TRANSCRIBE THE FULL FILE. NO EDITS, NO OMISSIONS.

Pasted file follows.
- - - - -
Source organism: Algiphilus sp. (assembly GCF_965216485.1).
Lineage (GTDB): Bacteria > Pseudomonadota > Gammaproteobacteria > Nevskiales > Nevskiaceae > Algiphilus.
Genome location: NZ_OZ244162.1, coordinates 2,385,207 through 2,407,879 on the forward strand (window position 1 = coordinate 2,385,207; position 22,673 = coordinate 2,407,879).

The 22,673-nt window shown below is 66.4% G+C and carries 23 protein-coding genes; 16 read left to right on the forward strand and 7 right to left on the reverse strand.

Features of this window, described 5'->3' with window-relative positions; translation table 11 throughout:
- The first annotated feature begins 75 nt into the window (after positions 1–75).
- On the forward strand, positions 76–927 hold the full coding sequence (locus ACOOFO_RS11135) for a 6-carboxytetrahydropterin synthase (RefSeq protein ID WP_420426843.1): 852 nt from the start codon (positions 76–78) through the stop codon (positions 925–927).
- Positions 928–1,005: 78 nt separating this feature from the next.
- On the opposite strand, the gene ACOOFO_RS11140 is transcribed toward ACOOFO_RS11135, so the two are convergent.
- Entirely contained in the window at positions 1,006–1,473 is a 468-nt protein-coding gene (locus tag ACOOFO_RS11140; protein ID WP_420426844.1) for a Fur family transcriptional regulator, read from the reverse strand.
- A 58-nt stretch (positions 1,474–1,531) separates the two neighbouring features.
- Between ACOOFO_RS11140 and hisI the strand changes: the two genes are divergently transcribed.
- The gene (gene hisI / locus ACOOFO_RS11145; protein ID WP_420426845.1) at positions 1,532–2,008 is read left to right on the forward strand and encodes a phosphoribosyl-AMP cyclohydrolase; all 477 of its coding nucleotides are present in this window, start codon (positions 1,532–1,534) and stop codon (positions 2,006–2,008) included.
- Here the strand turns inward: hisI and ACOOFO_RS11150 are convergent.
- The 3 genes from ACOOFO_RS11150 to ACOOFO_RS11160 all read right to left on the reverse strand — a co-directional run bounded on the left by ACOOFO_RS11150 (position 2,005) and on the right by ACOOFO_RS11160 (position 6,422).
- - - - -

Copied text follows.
Source organism: Algiphilus sp. (assembly GCF_965216485.1).
Lineage (GTDB): Bacteria > Pseudomonadota > Gammaproteobacteria > Nevskiales > Nevskiaceae > Algiphilus.
Genome location: NZ_OZ244162.1, coordinates 2,385,207 through 2,407,879 on the forward strand (window position 1 = coordinate 2,385,207; position 22,673 = coordinate 2,407,879).

The 22,673-nt window shown below is 66.4% G+C and carries 23 protein-coding genes; 16 read left to right on the forward strand and 7 right to left on the reverse strand.

Features of this window, described 5'->3' with window-relative positions; translation table 11 throughout:
- The first annotated feature begins 75 nt into the window (after positions 1–75).
- On the forward strand, positions 76–927 hold the full coding sequence (locus ACOOFO_RS11135) for a 6-carboxytetrahydropterin synthase (RefSeq protein ID WP_420426843.1): 852 nt from the start codon (positions 76–78) through the stop codon (positions 925–927).
- Positions 928–1,005: 78 nt separating this feature from the next.
- On the opposite strand, the gene ACOOFO_RS11140 is transcribed toward ACOOFO_RS11135, so the two are convergent.
- Entirely contained in the window at positions 1,006–1,473 is a 468-nt protein-coding gene (locus tag ACOOFO_RS11140; protein ID WP_420426844.1) for a Fur family transcriptional regulator, read from the reverse strand.
- A 58-nt stretch (positions 1,474–1,531) separates the two neighbouring features.
- Between ACOOFO_RS11140 and hisI the strand changes: the two genes are divergently transcribed.
- The gene (gene hisI / locus ACOOFO_RS11145; protein ID WP_420426845.1) at positions 1,532–2,008 is read left to right on the forward strand and encodes a phosphoribosyl-AMP cyclohydrolase; all 477 of its coding nucleotides are present in this window, start codon (positions 1,532–1,534) and stop codon (positions 2,006–2,008) included.
- Here the strand turns inward: hisI and ACOOFO_RS11150 are convergent.
- The 3 genes from ACOOFO_RS11150 to ACOOFO_RS11160 all read right to left on the reverse strand — a co-directional run bounded on the left by ACOOFO_RS11150 (position 2,005) and on the right by ACOOFO_RS11160 (position 6,422).